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Year of the Monkey by Patti Smith

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On the coast of Santa Cruz, Patti Smith enters the lunar year of the monkey - one packed with mischief, sorrow, and unexpected moments. In a stranger's words, Anything is possible: after all, it's the year of the monkey. As Smith wanders the coast of Santa Cruz in solitude, she reflects on a year that brings huge shifts in her life - loss and aging are faced head on, as it the shifting political waters in America. Full Review

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Ask For Blues by Malcolm Walton

link=Category:{{{rating}}} Star Reviews Autobiography, Entertainment, General Fiction

Malcolm Walton's book is clearly a memoir about his introduction to the Trad Jazz scene of the late 1950's and early 1960's, but he has chosen to write it in the form of a novel, claiming in his prologue that this would give the book a different approach to the music memoir. His protagonist 'Martin' takes on Malcolm's mantle, and begins with his first discovery of the Salvation Army band with his grandfather. This catapults him into a love of music, initially taking piano lessons, and later delving into his true love – the trumpet. Full Review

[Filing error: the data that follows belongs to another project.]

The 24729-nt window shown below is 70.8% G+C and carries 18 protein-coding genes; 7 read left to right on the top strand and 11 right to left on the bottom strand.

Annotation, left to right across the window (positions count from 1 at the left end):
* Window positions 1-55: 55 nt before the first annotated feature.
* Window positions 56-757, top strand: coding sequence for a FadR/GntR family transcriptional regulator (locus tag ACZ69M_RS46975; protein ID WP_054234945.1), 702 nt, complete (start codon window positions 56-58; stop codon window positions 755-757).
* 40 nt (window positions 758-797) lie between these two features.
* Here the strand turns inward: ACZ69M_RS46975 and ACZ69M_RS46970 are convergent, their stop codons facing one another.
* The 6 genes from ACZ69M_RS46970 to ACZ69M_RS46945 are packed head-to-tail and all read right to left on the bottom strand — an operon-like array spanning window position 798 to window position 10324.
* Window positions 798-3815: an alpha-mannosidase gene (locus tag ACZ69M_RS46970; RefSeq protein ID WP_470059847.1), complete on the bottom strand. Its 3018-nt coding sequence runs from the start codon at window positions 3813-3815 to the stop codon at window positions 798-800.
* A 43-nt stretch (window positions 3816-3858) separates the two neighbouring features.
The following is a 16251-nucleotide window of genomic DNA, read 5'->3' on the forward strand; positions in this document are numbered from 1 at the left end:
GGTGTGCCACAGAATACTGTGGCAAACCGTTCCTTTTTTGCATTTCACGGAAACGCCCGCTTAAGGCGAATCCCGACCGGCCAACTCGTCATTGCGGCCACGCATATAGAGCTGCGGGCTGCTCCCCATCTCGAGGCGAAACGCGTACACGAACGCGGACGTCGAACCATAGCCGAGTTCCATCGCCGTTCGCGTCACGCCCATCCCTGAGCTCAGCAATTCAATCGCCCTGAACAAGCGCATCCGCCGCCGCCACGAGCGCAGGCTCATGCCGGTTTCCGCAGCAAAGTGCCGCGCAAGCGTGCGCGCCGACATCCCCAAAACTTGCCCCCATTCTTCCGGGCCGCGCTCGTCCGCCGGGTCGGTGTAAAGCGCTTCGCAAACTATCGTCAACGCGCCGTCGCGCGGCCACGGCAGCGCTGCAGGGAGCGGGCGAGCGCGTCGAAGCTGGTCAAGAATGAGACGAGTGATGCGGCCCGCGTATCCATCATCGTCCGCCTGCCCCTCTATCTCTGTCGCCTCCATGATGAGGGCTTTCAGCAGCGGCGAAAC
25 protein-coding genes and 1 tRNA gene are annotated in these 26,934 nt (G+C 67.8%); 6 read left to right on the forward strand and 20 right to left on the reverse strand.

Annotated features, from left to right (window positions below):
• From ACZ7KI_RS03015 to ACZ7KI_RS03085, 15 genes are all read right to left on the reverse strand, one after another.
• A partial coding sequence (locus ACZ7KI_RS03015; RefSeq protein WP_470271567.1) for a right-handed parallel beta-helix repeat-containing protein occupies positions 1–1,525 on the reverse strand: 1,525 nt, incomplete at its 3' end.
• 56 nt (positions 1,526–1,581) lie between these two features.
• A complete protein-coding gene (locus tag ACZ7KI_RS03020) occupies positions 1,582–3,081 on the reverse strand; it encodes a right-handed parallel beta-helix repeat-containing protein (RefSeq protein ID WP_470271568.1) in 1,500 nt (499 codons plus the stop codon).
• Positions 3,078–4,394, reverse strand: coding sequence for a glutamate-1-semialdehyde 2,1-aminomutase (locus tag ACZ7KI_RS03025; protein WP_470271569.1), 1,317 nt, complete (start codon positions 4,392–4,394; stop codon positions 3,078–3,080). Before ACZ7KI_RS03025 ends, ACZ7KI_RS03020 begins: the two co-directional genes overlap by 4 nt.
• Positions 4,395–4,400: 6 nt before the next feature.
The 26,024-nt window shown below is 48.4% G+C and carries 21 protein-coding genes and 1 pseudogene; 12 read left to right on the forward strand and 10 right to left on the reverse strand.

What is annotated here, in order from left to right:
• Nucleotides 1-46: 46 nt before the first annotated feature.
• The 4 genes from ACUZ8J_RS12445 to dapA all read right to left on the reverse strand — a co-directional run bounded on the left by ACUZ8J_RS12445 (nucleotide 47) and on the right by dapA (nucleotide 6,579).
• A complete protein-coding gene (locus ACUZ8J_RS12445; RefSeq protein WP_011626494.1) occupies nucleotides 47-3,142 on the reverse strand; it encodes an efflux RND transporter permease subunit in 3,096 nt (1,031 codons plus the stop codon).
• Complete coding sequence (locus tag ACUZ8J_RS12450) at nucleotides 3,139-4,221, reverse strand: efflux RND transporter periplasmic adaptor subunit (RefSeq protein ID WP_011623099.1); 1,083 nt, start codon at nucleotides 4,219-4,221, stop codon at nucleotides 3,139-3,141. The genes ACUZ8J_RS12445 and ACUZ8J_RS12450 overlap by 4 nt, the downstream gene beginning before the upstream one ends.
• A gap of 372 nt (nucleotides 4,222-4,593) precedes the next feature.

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A Bientot... by Roger Moore

link=Category:{{{rating}}} Star Reviews Autobiography, Entertainment, Lifestyle

The news of the death of Sir Roger Moore in May 2017 came as a great shock: he was one of those people you knew would go on for ever. There was just one small glimmer of light in the sadness - the news that a matter of days before his death he'd delivered the finished manuscript of his book, À bientôt…, to his publishers. Just a few months later a copy landed on my desk and I didn't even bother to look as though I could resist reading it straight away. Full Review